Council president wants to seat police misconduct review board by year's end
South Bend Common Council President Sharon McBride Thursday said the council will meet behind closed doors within the next few weeks to discuss who should serve on the new Community Police Review Board, and she hopes to have members appointed by year’s end.
It’s been a long and tortured process so far.
The council spent months in 2020 arduously debating how the review office and board would be structured and what legal powers it would have. City Clerk Dawn Jones in 2021 hired Joshua Reynolds to direct the office and oversee the board, but he ultimately resigned after The South Bend Tribune reported that he had been suspended seven times from his previous job as an Indianapolis police officer.
Upset with Jones for the hire, the council then moved the director position to the mayor’s office.
Reynolds quit in September 2021. It took the city another 20 months to hire a new director, Charles King, who started in May.
In an interview Thursday with WVPE, when asked why the council still hasn’t appointed the board since King was hired, McBride said they’ve been too busy working on next year’s budget. She also said the administration had to decide where King’s office would be – namely, whether he would work out of the mayor’s physical offices or in the city’s Human Rights Commission offices.
But McBride admitted that King has been working in the Human Rights Commission offices since he started in May, so it wasn’t clear how that would have delayed the council picking board members.
“So we’re in a good place,” McBride said. “Unfortunately it’s been a long process but we wanted to make sure that we got it right.”
Each of the nine council members can nominate someone to serve on the review board. The full council will vote on each nomination. McBride said it was only last week that the final council member gave her their nominations. Now that the budget is finished, McBride said she expects to call a closed door meeting within the next few weeks. In that executive session, the council will discuss which of their nominees should be appointed. The actual votes to appoint the members must happen at a public council meeting.
McBride said she would like the board to be picked by the end of the year and begin training early next year, taking cases as soon as the board is formed.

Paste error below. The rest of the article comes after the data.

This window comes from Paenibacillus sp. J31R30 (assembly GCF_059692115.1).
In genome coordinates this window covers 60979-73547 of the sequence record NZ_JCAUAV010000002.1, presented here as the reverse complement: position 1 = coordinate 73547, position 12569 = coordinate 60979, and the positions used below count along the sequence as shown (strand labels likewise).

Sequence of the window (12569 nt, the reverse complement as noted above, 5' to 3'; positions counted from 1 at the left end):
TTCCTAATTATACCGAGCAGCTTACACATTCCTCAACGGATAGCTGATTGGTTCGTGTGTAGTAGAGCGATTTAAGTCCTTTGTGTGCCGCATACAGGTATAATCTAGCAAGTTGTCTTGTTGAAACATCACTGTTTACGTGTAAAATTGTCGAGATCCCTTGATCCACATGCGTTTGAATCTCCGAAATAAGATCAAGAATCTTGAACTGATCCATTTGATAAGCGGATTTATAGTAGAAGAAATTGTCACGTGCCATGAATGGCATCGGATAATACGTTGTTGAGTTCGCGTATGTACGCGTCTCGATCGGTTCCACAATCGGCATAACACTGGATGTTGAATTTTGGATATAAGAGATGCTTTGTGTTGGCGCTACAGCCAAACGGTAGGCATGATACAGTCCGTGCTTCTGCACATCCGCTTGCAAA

McBride’s reasons the board still hasn’t been picked don’t hold much water with Council Member Lori Hamman, a co-author of the review board ordinance. Hamann has been frustrated by the inaction. She said the council wasn’t yet working specifically hard on the budget in June or July.
“The budget is kind of a year-round thing so if that is the excuse for not moving legislation or or enactment of legislation forward then we shouldn’t have the expectation of ever getting anything done,” Hamman said.
King’s salary has been set at $68,624. McBride said she doesn’t think taxpayer dollars have been wasted by paying his salary for five months without appointing a board for him to work with.
“That’s not a waste of taxpayer money because there’s a lot of information that he needs to learn,” McBride said. “He has been out and doing community engagement, he has been meeting with the police department, he has been meeting with other local community groups and having meetings. So actually that’s a great thing for him to get started.”
King agreed. Since joining the city payroll in mid-May, King said he has been reading complaints that residents have filed against South Bend police officers that the department’s internal affairs has shared with him. He said he has been studying how such review boards work in other places around the country and region.
He said he’s been reading the South Bend Police Department Duty Manual “backwards and forwards,” and he’s gone through the department’s Citizen Police Academy.
King says he’s spent a lot of time at the police department, “learning their processes, how they operate and how things work.”
"So there's a lot there to be learned. In one regard I'm kind of glad that I've had the opportunity to digest some of that information," King said. "If the board was operational right now, there would be some stuff that we would have been learning on the fly. But because of my tenure starting in May, it gave me an opportunity to really dig deep into a lot of the boards surrounding our community, and find out how they operate, get them on the phone. My plans over the next couple of weeks is to go visit a couple of them."
King says he thinks the board can start hearing complaints before it has been fully trained, and that the board should be citizens, not law enforcement experts. But Hamman says community policing review experts say boards should receive months of training before hearing their first cases.
“And we’ve wasted an entire year, and I knew they would,” Hamman said. “If this were a priority for the council or the mayor, that board would already be seated.”
A spokeswoman for Mayor James Mueller said he was not available Thursday for an interview.